The application of this principle is most readily apparent in those cases in which the defendant has sought an adjournment in order to obtain a transcript of pretrial testimony of prosecution witnesses. Our holding in People v. Ballott ( 20 N.Y.2d 600, 604-605) is typical of the approach we have consistently followed in cases of this nature: "The defendant desired a delay of but a week, solely for the purpose of raising the $50 needed to purchase the minutes of the first trial. He had a fundamental right to the testimony of the witnesses who were to testify against him and, surely, one who is attempting to pay for such testimony should be given every reasonable opportunity to do so. Under the circumstances, the court either should have adjourned the case or should have directed that the minutes be transcribed at public expense and furnished to the defendant. Its failure to do one or the other effectively prevented the defendant from exercising his right and was, therefore, an abuse of discretion."

We have reached similar results where the defendant sought to obtain transcripts of a preliminary hearing ( People v. Matz, 23 N.Y.2d 196) or a pretrial suppression proceeding ( People v. Sanders, 31 N.Y.2d 463). The operation of this standard is also evident in cases where the defendant's right to counsel is involved. (See People v. Snyder, 297 N.Y. 81.) And while these decisions recognize that the defendant does not have the " right to delay his trial unreasonably regardless of reality" ( People v. Brabson, 9 N.Y.2d 173, 179; see, also, People v. Sanders, supra) they clearly hold that mere inconvenience is not sufficient ground for denying an adjournment when to do so would abridge a basic right. Thus in People v. Matz ( supra), we found that the trial court had abused its discretion as a matter of law when the defendant's request for a copy of the complainant's testimony was denied because the attendant delay would interfere with the complainant's scheduled vacation. On that occasion we stated: "Certainly, under the circumstances of this case, the rights of the defendant to adequately prepare his defense should not be denied because of the convenience of a vacationing 15-year-old complainant and the proper exercise of the court's power of subpoena would prevent an undue delay after the transcript was produced." ( People v. Matz, supra, at p. 199.)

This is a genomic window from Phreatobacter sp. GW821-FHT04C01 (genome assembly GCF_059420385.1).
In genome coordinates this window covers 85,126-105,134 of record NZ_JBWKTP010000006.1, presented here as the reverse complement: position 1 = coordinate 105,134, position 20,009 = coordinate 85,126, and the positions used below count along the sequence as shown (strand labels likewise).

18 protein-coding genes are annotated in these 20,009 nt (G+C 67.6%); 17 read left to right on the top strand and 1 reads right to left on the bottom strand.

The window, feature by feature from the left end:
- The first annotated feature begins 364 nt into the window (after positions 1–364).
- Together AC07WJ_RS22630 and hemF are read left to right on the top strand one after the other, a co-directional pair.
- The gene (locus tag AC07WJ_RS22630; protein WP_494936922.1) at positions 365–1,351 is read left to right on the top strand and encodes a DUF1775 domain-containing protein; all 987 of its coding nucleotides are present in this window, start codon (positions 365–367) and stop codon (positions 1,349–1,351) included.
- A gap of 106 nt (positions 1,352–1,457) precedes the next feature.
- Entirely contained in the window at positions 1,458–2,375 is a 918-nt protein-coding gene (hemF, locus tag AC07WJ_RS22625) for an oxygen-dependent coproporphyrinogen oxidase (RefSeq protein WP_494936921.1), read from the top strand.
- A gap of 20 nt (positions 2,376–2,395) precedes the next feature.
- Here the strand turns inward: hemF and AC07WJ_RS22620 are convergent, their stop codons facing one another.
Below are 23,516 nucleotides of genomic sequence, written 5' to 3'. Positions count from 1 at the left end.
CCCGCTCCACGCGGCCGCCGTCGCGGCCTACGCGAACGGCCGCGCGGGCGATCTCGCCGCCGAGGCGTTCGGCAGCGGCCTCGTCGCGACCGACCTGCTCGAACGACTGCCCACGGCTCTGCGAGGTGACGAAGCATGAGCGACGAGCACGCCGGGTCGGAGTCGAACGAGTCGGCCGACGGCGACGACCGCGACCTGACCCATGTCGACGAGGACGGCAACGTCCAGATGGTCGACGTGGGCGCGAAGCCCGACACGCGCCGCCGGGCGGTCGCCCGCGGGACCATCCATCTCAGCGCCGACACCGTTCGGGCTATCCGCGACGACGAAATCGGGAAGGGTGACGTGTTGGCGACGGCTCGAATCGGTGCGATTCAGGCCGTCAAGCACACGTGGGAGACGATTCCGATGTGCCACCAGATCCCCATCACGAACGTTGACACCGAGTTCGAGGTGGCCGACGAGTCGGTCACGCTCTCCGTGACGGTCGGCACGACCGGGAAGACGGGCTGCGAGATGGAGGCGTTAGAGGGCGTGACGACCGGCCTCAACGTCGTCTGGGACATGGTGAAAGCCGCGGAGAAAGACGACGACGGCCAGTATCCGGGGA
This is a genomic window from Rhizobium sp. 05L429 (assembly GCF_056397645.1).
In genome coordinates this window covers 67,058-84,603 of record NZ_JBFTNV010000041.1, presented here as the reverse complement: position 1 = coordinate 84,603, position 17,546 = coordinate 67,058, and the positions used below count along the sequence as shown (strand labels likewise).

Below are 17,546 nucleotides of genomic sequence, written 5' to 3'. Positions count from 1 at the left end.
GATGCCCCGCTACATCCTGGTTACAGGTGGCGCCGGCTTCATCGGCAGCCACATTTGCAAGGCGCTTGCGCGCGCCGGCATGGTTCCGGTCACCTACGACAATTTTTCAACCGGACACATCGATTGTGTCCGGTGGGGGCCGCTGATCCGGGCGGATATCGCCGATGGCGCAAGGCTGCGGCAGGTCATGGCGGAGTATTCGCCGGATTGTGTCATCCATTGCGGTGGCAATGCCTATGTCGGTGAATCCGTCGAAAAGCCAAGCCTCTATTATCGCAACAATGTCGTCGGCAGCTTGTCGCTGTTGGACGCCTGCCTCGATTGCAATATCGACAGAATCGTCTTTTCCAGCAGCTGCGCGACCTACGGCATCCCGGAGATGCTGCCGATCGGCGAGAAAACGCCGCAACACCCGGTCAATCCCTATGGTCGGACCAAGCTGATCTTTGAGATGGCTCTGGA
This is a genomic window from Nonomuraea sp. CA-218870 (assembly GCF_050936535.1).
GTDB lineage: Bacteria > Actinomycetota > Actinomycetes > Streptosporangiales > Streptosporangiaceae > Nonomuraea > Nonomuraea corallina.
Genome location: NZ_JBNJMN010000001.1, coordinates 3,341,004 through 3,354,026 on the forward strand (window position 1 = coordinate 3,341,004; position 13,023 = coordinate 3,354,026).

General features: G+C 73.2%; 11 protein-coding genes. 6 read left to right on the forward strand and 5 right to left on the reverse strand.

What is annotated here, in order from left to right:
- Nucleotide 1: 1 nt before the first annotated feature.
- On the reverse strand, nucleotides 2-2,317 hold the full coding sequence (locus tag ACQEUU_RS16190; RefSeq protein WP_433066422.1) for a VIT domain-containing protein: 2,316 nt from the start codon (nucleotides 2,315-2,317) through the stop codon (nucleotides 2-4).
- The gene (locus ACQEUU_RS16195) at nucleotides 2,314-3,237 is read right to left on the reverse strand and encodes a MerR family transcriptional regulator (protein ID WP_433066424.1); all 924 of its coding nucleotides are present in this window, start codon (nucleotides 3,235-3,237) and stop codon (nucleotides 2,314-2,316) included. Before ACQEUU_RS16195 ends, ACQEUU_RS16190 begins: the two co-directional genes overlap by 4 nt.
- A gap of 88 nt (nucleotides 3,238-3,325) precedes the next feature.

Although we have not previously considered the impact of these decisions on adjournments requested in order to secure the attendance of material witnesses, the rationale is clearly applicable. For as the United States Supreme Court has recently observed: "Few rights are more fundamental than that of an accused to present witnesses in his own defense." ( Chambers v. Mississippi, 410 U.S. 284, 302).

This is not to suggest a mechanical rule requiring the court to grant an adjournment to allow the defendant to endlessly pursue an elusive witness whose name and address are unknown, and whose existence depends on rumor or surmise. (See, e.g., People v. Jackson, 111 N.Y. 362, supra.) Nor should the court be required to permit the prosecution to lapse pending the return of a witness from a foreign jurisdiction, or a fugitive hide-a-way. ( People v. Del Rio, 215 N.Y.S.2d 369.)

But when the witness is identified to the court, and is to be found within the jurisdiction, a request for a short adjournment after a showing of some diligence and good faith should not be denied merely because of possible inconvenience to the court or others. This is especially true when, as in the case at bar, denial of the motion would not only deprive the defendant of the fundamental right to present witnesses in his defense, but would in fact effectively deprive him of the defense itself and cast doubt upon his credibility.

The order appealed from should be reversed.

Chief Judge FULD and Judges BURKE, BREITEL, JASEN, GABRIELLI and JONES concur.

Order reversed and a new trial ordered.

Summaries of

People v. Foy

Court of Appeals of the State of New York
Jun 7, 1973
32 N.Y.2d 473 (N.Y. 1973)

In Foy, the defense announced to the jury that it would present alibi witnesses who would testify that the defendant was actually in his apartment at the time of the incident.

Summary of this case from People v. Singleton
Case details for

People v. Foy

Case Details

Full title:THE PEOPLE OF THE STATE OF NEW YORK, Respondent, v. RONALD FOY, Appellant

Court:Court of Appeals of the State of New York

Date published: Jun 7, 1973


32 N.Y.2d 473 (N.Y. 1973)
346 N.Y.S.2d 245
299 N.E.2d 664

Citing Cases

People v. Singleton

Under these circumstances, it cannot be said, as a matter of law, that the court abused its limited…

People v. Hartman

Generally, "[t]he granting of an adjournment is a matter left to the discretion of the trial court" ( People…